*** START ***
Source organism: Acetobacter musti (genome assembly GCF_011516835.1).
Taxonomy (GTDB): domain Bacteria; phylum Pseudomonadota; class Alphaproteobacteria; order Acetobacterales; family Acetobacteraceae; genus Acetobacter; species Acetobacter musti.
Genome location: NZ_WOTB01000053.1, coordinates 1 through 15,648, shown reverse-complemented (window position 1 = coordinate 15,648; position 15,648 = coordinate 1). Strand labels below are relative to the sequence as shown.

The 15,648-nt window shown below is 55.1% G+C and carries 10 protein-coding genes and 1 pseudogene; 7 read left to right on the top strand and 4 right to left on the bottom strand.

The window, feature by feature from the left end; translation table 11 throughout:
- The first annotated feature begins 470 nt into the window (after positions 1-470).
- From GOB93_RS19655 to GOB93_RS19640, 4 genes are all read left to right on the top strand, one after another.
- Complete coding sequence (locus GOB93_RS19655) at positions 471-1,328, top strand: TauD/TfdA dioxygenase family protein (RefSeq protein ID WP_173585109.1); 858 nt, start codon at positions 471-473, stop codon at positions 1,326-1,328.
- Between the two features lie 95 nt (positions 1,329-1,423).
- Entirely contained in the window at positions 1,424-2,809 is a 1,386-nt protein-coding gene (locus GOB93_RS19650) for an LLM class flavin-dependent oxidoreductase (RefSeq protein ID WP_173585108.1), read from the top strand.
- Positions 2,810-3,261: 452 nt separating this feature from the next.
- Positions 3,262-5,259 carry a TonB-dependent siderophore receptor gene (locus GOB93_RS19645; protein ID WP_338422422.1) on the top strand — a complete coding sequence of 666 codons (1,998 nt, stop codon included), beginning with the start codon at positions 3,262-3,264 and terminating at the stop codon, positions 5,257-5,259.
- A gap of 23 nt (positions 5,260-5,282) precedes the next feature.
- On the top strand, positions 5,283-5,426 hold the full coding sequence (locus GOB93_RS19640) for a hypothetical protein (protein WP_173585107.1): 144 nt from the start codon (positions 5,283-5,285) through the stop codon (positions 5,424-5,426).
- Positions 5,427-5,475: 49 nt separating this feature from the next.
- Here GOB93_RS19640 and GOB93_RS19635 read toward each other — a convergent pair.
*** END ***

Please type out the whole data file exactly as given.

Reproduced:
Source organism: Acetobacter musti (genome assembly GCF_011516835.1).
Taxonomy (GTDB): domain Bacteria; phylum Pseudomonadota; class Alphaproteobacteria; order Acetobacterales; family Acetobacteraceae; genus Acetobacter; species Acetobacter musti.
Genome location: NZ_WOTB01000053.1, coordinates 1 through 15,648, shown reverse-complemented (window position 1 = coordinate 15,648; position 15,648 = coordinate 1). Strand labels below are relative to the sequence as shown.

The 15,648-nt window shown below is 55.1% G+C and carries 10 protein-coding genes and 1 pseudogene; 7 read left to right on the top strand and 4 right to left on the bottom strand.

The window, feature by feature from the left end; translation table 11 throughout:
- The first annotated feature begins 470 nt into the window (after positions 1-470).
- From GOB93_RS19655 to GOB93_RS19640, 4 genes are all read left to right on the top strand, one after another.
- Complete coding sequence (locus GOB93_RS19655) at positions 471-1,328, top strand: TauD/TfdA dioxygenase family protein (RefSeq protein ID WP_173585109.1); 858 nt, start codon at positions 471-473, stop codon at positions 1,326-1,328.
- Between the two features lie 95 nt (positions 1,329-1,423).
- Entirely contained in the window at positions 1,424-2,809 is a 1,386-nt protein-coding gene (locus GOB93_RS19650) for an LLM class flavin-dependent oxidoreductase (RefSeq protein ID WP_173585108.1), read from the top strand.
- Positions 2,810-3,261: 452 nt separating this feature from the next.
- Positions 3,262-5,259 carry a TonB-dependent siderophore receptor gene (locus GOB93_RS19645; protein ID WP_338422422.1) on the top strand — a complete coding sequence of 666 codons (1,998 nt, stop codon included), beginning with the start codon at positions 3,262-3,264 and terminating at the stop codon, positions 5,257-5,259.
- A gap of 23 nt (positions 5,260-5,282) precedes the next feature.
- On the top strand, positions 5,283-5,426 hold the full coding sequence (locus GOB93_RS19640) for a hypothetical protein (protein WP_173585107.1): 144 nt from the start codon (positions 5,283-5,285) through the stop codon (positions 5,424-5,426).
- Positions 5,427-5,475: 49 nt separating this feature from the next.
- Here GOB93_RS19640 and GOB93_RS19635 read toward each other — a convergent pair.